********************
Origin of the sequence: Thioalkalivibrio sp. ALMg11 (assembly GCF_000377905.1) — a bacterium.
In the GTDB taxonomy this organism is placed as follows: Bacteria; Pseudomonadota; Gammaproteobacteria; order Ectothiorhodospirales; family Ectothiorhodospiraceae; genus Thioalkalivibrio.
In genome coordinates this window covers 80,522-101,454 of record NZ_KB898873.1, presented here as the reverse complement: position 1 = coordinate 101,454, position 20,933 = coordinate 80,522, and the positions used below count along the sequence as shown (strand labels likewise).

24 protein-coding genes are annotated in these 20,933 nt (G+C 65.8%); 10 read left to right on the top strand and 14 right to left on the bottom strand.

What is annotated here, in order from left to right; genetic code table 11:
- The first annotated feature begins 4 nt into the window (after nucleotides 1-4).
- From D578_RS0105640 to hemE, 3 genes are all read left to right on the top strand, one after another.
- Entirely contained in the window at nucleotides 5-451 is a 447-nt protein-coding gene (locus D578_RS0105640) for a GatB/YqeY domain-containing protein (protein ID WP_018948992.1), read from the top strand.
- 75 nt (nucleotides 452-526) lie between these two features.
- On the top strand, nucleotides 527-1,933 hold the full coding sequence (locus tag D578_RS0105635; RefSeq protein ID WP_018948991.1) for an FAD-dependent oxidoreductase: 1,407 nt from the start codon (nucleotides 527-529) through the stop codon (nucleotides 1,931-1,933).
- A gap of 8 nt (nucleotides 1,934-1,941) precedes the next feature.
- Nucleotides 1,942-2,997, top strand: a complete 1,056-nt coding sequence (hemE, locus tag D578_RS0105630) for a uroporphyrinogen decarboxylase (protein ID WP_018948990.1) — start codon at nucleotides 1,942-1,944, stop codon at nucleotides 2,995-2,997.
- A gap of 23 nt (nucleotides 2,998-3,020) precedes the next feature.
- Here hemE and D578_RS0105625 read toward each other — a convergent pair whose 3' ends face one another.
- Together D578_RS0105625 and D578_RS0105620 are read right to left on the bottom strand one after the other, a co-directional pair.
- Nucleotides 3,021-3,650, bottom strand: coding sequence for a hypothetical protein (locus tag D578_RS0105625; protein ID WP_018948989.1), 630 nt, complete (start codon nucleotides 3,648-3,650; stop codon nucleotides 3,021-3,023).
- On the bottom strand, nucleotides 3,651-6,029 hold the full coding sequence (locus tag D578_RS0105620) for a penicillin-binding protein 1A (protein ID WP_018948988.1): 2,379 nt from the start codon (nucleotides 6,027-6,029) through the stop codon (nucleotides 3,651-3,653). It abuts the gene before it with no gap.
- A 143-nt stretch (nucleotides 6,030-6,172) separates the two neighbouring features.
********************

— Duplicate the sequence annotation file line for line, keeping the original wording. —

Origin of the sequence: Thioalkalivibrio sp. ALMg11 (assembly GCF_000377905.1) — a bacterium.
In the GTDB taxonomy this organism is placed as follows: Bacteria; Pseudomonadota; Gammaproteobacteria; order Ectothiorhodospirales; family Ectothiorhodospiraceae; genus Thioalkalivibrio.
In genome coordinates this window covers 80,522-101,454 of record NZ_KB898873.1, presented here as the reverse complement: position 1 = coordinate 101,454, position 20,933 = coordinate 80,522, and the positions used below count along the sequence as shown (strand labels likewise).

24 protein-coding genes are annotated in these 20,933 nt (G+C 65.8%); 10 read left to right on the top strand and 14 right to left on the bottom strand.

What is annotated here, in order from left to right; genetic code table 11:
- The first annotated feature begins 4 nt into the window (after nucleotides 1-4).
- From D578_RS0105640 to hemE, 3 genes are all read left to right on the top strand, one after another.
- Entirely contained in the window at nucleotides 5-451 is a 447-nt protein-coding gene (locus D578_RS0105640) for a GatB/YqeY domain-containing protein (protein ID WP_018948992.1), read from the top strand.
- 75 nt (nucleotides 452-526) lie between these two features.
- On the top strand, nucleotides 527-1,933 hold the full coding sequence (locus tag D578_RS0105635; RefSeq protein ID WP_018948991.1) for an FAD-dependent oxidoreductase: 1,407 nt from the start codon (nucleotides 527-529) through the stop codon (nucleotides 1,931-1,933).
- A gap of 8 nt (nucleotides 1,934-1,941) precedes the next feature.
- Nucleotides 1,942-2,997, top strand: a complete 1,056-nt coding sequence (hemE, locus tag D578_RS0105630) for a uroporphyrinogen decarboxylase (protein ID WP_018948990.1) — start codon at nucleotides 1,942-1,944, stop codon at nucleotides 2,995-2,997.
- A gap of 23 nt (nucleotides 2,998-3,020) precedes the next feature.
- Here hemE and D578_RS0105625 read toward each other — a convergent pair whose 3' ends face one another.
- Together D578_RS0105625 and D578_RS0105620 are read right to left on the bottom strand one after the other, a co-directional pair.
- Nucleotides 3,021-3,650, bottom strand: coding sequence for a hypothetical protein (locus tag D578_RS0105625; protein ID WP_018948989.1), 630 nt, complete (start codon nucleotides 3,648-3,650; stop codon nucleotides 3,021-3,023).
- On the bottom strand, nucleotides 3,651-6,029 hold the full coding sequence (locus tag D578_RS0105620) for a penicillin-binding protein 1A (protein ID WP_018948988.1): 2,379 nt from the start codon (nucleotides 6,027-6,029) through the stop codon (nucleotides 3,651-3,653). It abuts the gene before it with no gap.
- A 143-nt stretch (nucleotides 6,030-6,172) separates the two neighbouring features.